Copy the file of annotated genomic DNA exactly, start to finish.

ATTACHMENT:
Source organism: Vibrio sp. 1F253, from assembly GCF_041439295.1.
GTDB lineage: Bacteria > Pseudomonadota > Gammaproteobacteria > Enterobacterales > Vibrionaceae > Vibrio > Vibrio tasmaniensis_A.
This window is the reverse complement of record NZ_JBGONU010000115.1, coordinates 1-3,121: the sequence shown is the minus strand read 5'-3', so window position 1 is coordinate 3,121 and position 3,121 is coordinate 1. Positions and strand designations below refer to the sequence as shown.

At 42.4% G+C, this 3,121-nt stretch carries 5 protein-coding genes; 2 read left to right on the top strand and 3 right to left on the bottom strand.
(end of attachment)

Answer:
Source organism: Vibrio sp. 1F253, from assembly GCF_041439295.1.
GTDB lineage: Bacteria > Pseudomonadota > Gammaproteobacteria > Enterobacterales > Vibrionaceae > Vibrio > Vibrio tasmaniensis_A.
This window is the reverse complement of record NZ_JBGONU010000115.1, coordinates 1-3,121: the sequence shown is the minus strand read 5'-3', so window position 1 is coordinate 3,121 and position 3,121 is coordinate 1. Positions and strand designations below refer to the sequence as shown.

At 42.4% G+C, this 3,121-nt stretch carries 5 protein-coding genes; 2 read left to right on the top strand and 3 right to left on the bottom strand.